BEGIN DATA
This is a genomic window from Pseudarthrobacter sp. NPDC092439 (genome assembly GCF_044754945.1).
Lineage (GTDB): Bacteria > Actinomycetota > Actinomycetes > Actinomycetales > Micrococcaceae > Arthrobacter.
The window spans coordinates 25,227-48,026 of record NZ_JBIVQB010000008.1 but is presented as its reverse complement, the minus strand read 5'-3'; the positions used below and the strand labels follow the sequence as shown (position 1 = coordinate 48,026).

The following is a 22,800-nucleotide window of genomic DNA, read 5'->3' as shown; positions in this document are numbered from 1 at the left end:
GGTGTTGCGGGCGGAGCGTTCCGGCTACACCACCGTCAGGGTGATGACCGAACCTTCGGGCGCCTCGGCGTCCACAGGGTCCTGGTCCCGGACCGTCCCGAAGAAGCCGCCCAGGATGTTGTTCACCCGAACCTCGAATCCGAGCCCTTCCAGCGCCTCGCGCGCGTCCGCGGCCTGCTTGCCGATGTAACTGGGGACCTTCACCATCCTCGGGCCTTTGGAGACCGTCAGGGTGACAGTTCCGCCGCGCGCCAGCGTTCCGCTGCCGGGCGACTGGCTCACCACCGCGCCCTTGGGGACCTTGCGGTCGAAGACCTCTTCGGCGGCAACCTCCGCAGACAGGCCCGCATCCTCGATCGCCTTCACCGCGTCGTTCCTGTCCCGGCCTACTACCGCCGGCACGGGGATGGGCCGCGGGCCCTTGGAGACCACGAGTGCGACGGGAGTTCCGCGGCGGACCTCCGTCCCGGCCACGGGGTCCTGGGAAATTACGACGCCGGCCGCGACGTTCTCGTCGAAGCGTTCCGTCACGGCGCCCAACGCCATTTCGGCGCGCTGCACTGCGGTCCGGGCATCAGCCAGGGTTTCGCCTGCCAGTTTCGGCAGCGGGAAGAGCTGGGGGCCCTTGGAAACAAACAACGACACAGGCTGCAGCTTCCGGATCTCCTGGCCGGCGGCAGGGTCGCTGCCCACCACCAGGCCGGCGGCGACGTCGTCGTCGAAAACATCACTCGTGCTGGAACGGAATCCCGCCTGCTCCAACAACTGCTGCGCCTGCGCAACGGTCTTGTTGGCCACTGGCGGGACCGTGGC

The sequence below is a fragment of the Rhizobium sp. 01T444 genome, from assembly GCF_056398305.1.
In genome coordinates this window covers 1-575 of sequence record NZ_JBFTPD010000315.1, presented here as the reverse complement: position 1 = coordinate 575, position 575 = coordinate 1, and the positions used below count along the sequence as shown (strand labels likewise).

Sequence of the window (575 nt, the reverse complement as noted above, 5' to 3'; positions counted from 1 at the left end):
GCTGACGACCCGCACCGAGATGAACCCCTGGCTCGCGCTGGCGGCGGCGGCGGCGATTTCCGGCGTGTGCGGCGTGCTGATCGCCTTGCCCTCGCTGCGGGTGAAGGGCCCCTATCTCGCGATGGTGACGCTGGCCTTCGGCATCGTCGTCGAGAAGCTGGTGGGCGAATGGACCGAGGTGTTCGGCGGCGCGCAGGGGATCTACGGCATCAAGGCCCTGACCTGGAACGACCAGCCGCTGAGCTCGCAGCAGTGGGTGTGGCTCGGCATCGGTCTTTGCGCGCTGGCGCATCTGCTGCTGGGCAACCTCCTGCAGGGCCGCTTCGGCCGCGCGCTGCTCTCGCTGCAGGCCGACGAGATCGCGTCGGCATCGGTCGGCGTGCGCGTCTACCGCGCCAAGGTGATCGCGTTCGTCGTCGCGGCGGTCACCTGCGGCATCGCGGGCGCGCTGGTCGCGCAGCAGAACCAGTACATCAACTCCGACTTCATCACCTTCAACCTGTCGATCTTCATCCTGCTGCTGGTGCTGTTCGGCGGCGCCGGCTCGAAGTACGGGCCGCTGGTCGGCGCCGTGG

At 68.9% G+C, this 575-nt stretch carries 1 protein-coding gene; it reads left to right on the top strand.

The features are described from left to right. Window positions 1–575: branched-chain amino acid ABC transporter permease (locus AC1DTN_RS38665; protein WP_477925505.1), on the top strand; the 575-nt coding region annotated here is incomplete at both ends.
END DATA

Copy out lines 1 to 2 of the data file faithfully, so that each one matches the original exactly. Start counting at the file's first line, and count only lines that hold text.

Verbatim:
This is a genomic window from Pseudarthrobacter sp. NPDC092439 (genome assembly GCF_044754945.1).
Lineage (GTDB): Bacteria > Actinomycetota > Actinomycetes > Actinomycetales > Micrococcaceae > Arthrobacter.